The best policies transparently explain the benefits for all end users — that biometrics improve a facility’s security while providing an improved user experience — but also give employees the choice of whether to participate, which is the topic of the next section.

2. Consent should be explicit and informed

Obtaining informed consent is a pillar of modern data privacy frameworks such as the General Data Protection Regulation (GDPR). However, securing informed consent from each individual passing through a public square is obviously a very different use case than obtaining consent from an online user or for a person needing or wanting physical access to a facility or secure area. While frameworks for how facial recognition should be implemented are still being defined, existing data privacy laws are providing guidance about what policies should be in place, the processes and timing for collection of consent, the retention and deletion of data, and the individual’s rights.

For instance, visible signs can be placed in public areas under surveillance, informing people that cameras are in use and outlining their purpose. Likewise, privacy policies and guidelines regarding the use of facial recognition detailing how the collected data will be used, stored and shared should be developed and clearly posted. These efforts will ultimately educate and raise awareness of the presence of cameras. This will allow individuals to make a more informed decision about entering a monitored area.

In a business environment where biometric data is used for access control, whether physical or online, compliance with privacy frameworks can be simple if the organization follows the right processes and timelines for communicating policies, gaining written consent, and implementing the appropriate processes for securely storing data and for retention and deletion of that data. 

3. Biometric data should be secure and minimized

Responsible facial recognition will only be fully realized if it ensures that the privacy and civil liberties of individuals are being properly safeguarded. This may include measures such as limiting how long biometric data is retained, enforcing strong data encryption measures, and implementing strict access controls to further protect sensitive information from unauthorized access, misuse or breaches. 

Additionally, anonymizing techniques, like blurring or pixelating identifiable features, can be employed to minimize the risk of privacy violations when data is being processed or shared. Just as GDPR has taken great pains to detail what businesses can and can’t do with an individual’s private data, U.S. regulators will likely be called upon to develop similar comprehensive guidelines for the use and handling of biometric facial recognition data.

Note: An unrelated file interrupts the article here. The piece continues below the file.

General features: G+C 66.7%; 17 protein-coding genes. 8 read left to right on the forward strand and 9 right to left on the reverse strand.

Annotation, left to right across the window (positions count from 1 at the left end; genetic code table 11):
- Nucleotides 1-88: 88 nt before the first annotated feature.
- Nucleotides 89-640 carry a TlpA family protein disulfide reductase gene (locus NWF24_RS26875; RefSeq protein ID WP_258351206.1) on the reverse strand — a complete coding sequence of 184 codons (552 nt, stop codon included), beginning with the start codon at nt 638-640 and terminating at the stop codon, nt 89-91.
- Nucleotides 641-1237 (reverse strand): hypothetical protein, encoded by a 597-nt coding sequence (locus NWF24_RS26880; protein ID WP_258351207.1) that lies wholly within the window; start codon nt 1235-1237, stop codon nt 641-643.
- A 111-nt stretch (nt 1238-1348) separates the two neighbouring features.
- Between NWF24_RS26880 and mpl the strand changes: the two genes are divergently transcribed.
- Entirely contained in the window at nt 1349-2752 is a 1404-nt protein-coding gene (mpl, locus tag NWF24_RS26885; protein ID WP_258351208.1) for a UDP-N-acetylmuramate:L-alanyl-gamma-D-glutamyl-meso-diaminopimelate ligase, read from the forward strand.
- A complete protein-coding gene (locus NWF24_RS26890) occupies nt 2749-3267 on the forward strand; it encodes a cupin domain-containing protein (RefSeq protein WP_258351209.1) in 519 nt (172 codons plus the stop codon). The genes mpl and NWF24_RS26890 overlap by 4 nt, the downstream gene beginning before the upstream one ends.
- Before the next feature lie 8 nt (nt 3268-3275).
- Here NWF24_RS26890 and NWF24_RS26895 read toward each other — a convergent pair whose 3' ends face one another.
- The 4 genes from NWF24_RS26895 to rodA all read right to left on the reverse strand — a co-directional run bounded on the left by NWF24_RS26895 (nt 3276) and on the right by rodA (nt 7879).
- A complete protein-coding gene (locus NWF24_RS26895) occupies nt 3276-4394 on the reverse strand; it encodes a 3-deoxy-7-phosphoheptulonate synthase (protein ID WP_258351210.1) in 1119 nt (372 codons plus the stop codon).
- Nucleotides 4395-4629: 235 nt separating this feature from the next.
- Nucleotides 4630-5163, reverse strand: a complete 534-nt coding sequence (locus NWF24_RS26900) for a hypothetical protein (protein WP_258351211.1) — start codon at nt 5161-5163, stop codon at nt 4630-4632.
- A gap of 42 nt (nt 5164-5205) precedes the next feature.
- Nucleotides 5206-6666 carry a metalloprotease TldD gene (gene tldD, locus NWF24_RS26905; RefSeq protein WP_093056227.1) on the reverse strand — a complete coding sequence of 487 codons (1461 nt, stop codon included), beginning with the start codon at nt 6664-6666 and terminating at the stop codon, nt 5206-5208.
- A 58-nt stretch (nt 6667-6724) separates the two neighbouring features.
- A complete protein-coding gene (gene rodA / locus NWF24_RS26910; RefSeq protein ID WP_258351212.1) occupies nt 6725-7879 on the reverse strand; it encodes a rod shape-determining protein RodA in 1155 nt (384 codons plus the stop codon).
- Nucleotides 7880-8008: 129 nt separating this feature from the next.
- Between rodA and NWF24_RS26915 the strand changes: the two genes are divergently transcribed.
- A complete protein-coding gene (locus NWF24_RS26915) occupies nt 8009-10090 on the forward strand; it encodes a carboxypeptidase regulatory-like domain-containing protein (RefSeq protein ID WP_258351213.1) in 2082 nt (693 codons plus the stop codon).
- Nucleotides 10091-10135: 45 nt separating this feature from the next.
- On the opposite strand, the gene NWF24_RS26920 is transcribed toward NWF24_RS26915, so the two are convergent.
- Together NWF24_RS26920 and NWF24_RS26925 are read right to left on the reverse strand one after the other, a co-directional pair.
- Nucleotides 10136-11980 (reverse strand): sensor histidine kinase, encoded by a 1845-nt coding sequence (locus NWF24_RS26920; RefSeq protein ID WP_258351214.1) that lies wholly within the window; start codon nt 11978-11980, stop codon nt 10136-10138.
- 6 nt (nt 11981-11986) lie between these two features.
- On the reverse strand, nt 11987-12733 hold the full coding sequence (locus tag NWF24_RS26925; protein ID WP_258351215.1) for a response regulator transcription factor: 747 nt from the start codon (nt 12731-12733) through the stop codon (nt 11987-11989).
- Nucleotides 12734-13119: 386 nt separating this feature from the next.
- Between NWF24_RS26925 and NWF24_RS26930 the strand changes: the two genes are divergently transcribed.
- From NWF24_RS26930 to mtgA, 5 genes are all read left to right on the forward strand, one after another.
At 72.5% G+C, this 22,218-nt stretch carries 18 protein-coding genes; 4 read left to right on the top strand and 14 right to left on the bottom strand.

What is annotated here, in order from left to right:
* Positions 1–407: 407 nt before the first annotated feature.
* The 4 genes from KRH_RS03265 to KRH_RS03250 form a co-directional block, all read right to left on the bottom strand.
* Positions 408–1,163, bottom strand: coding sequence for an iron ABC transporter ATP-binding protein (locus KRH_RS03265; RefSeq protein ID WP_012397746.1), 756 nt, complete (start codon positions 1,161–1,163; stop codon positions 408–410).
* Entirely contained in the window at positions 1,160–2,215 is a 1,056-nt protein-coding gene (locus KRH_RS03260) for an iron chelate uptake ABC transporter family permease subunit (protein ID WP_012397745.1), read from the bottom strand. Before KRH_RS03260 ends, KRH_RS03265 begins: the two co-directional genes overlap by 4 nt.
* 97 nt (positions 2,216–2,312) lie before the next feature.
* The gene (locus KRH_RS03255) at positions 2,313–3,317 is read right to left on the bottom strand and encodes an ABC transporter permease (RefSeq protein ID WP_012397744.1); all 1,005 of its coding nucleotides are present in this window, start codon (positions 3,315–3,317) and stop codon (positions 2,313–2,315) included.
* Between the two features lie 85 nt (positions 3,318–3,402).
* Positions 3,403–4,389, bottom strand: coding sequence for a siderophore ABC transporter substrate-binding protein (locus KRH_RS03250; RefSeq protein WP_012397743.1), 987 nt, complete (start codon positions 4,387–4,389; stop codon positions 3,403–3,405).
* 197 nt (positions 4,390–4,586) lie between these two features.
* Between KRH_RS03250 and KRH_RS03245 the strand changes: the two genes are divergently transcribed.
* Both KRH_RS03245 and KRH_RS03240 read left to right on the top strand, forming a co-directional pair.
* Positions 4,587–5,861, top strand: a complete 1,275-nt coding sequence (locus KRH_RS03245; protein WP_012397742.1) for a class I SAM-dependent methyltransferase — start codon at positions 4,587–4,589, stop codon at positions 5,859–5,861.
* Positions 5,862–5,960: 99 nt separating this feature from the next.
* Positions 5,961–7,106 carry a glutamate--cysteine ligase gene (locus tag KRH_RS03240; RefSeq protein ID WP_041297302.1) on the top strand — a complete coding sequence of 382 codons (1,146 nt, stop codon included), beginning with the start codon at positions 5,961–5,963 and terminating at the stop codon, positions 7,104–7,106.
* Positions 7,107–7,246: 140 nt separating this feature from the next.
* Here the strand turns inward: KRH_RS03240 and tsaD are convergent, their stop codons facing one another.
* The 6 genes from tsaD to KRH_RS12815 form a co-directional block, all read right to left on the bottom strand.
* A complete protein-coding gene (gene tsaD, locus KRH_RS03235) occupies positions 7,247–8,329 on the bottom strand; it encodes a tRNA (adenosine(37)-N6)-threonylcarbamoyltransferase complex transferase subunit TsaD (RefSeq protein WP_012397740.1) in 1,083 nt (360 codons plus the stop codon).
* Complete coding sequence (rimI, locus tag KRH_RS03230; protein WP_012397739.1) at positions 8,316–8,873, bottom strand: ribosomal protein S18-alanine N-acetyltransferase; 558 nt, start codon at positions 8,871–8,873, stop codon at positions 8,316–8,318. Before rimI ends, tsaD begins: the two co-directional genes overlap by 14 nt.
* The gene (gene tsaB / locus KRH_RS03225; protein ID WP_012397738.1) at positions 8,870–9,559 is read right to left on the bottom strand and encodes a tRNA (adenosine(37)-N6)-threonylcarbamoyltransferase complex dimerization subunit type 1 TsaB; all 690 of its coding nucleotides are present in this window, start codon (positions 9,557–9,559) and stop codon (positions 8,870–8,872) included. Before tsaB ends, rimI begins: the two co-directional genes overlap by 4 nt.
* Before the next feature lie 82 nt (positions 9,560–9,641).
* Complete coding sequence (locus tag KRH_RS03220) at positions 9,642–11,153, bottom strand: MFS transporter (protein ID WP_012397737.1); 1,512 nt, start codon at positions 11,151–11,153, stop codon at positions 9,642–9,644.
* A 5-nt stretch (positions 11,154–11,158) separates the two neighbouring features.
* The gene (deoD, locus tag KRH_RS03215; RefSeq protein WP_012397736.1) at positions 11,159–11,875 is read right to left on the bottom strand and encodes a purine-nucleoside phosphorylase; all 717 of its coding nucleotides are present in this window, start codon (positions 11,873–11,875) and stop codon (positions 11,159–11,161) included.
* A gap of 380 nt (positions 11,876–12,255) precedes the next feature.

Furthermore, it’s important that any regulatory frameworks mandate periodic audits and assessments of these vendors’ compliance with privacy standards to ensure ongoing adherence to best practices.

Of course, regulations alone won’t assuage all of these concerns. As the old saying goes, “Trust must be earned, not given,” and in order to earn that trust, biometric vendors would be wise to embrace and promote “privacy by design” principles. This means that vendors should bake in privacy considerations across every stage of their technology development process, from conceptualization to deployment. By adopting a proactive approach to privacy, vendors can help create solutions that inherently minimize risks to personal data while still delivering the improved physical safety and security and threat reduction benefits of facial recognition technology.

Ultimately, the secure and responsible handling of biometric data will be crucial in building public trust and acceptance of facial recognition technology. By proactively implementing robust security measures, minimizing data collection and retention and adhering to evolving regulatory frameworks, vendors can contribute to a more responsible and ethical future for facial recognition applications.

Tina D’Agostin is the CEO of Alcatraz AI.